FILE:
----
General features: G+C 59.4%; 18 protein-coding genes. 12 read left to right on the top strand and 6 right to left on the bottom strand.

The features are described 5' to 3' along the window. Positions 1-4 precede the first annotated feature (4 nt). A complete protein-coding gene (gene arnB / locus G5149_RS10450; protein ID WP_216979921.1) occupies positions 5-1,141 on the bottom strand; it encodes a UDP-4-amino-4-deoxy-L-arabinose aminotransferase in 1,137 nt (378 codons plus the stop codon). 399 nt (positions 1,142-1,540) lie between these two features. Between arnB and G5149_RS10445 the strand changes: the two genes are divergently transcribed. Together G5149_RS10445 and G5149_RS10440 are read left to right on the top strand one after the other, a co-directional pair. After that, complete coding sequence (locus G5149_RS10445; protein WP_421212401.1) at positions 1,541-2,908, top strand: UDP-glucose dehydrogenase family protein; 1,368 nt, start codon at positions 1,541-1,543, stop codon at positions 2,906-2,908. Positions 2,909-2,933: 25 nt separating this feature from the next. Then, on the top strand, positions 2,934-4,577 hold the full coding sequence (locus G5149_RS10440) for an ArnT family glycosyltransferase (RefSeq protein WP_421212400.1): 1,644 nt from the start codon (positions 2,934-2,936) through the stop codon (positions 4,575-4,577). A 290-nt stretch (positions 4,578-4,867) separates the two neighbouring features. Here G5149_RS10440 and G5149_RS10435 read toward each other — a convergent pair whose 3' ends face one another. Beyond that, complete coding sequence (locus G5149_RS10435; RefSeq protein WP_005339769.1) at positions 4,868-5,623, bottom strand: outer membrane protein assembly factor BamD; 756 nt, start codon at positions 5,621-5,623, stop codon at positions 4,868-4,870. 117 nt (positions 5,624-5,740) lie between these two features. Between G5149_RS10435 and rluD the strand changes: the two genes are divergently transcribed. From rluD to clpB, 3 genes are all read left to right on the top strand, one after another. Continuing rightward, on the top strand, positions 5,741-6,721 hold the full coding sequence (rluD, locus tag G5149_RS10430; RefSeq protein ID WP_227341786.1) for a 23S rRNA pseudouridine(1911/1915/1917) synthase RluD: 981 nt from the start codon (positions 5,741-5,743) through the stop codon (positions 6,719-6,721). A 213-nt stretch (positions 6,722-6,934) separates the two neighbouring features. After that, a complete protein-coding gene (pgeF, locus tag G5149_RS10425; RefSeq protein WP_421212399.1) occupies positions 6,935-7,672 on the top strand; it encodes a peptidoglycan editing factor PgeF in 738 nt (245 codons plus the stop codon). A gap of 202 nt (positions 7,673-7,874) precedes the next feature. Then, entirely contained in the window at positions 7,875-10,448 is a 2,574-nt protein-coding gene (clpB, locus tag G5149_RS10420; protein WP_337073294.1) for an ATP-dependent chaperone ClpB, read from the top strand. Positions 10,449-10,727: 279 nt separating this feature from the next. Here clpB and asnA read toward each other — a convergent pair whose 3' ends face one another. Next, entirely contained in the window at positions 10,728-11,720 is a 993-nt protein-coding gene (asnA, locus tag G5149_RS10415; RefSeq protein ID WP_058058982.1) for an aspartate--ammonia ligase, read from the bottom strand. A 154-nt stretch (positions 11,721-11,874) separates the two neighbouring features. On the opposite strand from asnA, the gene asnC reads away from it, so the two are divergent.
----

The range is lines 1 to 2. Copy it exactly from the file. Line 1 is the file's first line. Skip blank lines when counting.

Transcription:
General features: G+C 59.4%; 18 protein-coding genes. 12 read left to right on the top strand and 6 right to left on the bottom strand.

The features are described 5' to 3' along the window. Positions 1-4 precede the first annotated feature (4 nt). A complete protein-coding gene (gene arnB / locus G5149_RS10450; protein ID WP_216979921.1) occupies positions 5-1,141 on the bottom strand; it encodes a UDP-4-amino-4-deoxy-L-arabinose aminotransferase in 1,137 nt (378 codons plus the stop codon). 399 nt (positions 1,142-1,540) lie between these two features. Between arnB and G5149_RS10445 the strand changes: the two genes are divergently transcribed. Together G5149_RS10445 and G5149_RS10440 are read left to right on the top strand one after the other, a co-directional pair. After that, complete coding sequence (locus G5149_RS10445; protein WP_421212401.1) at positions 1,541-2,908, top strand: UDP-glucose dehydrogenase family protein; 1,368 nt, start codon at positions 1,541-1,543, stop codon at positions 2,906-2,908. Positions 2,909-2,933: 25 nt separating this feature from the next. Then, on the top strand, positions 2,934-4,577 hold the full coding sequence (locus G5149_RS10440) for an ArnT family glycosyltransferase (RefSeq protein WP_421212400.1): 1,644 nt from the start codon (positions 2,934-2,936) through the stop codon (positions 4,575-4,577). A 290-nt stretch (positions 4,578-4,867) separates the two neighbouring features. Here G5149_RS10440 and G5149_RS10435 read toward each other — a convergent pair whose 3' ends face one another. Beyond that, complete coding sequence (locus G5149_RS10435; RefSeq protein WP_005339769.1) at positions 4,868-5,623, bottom strand: outer membrane protein assembly factor BamD; 756 nt, start codon at positions 5,621-5,623, stop codon at positions 4,868-4,870. 117 nt (positions 5,624-5,740) lie between these two features. Between G5149_RS10435 and rluD the strand changes: the two genes are divergently transcribed. From rluD to clpB, 3 genes are all read left to right on the top strand, one after another. Continuing rightward, on the top strand, positions 5,741-6,721 hold the full coding sequence (rluD, locus tag G5149_RS10430; RefSeq protein ID WP_227341786.1) for a 23S rRNA pseudouridine(1911/1915/1917) synthase RluD: 981 nt from the start codon (positions 5,741-5,743) through the stop codon (positions 6,719-6,721). A 213-nt stretch (positions 6,722-6,934) separates the two neighbouring features. After that, a complete protein-coding gene (pgeF, locus tag G5149_RS10425; RefSeq protein WP_421212399.1) occupies positions 6,935-7,672 on the top strand; it encodes a peptidoglycan editing factor PgeF in 738 nt (245 codons plus the stop codon). A gap of 202 nt (positions 7,673-7,874) precedes the next feature. Then, entirely contained in the window at positions 7,875-10,448 is a 2,574-nt protein-coding gene (clpB, locus tag G5149_RS10420; protein WP_337073294.1) for an ATP-dependent chaperone ClpB, read from the top strand. Positions 10,449-10,727: 279 nt separating this feature from the next. Here clpB and asnA read toward each other — a convergent pair whose 3' ends face one another. Next, entirely contained in the window at positions 10,728-11,720 is a 993-nt protein-coding gene (asnA, locus tag G5149_RS10415; RefSeq protein ID WP_058058982.1) for an aspartate--ammonia ligase, read from the bottom strand. A 154-nt stretch (positions 11,721-11,874) separates the two neighbouring features. On the opposite strand from asnA, the gene asnC reads away from it, so the two are divergent.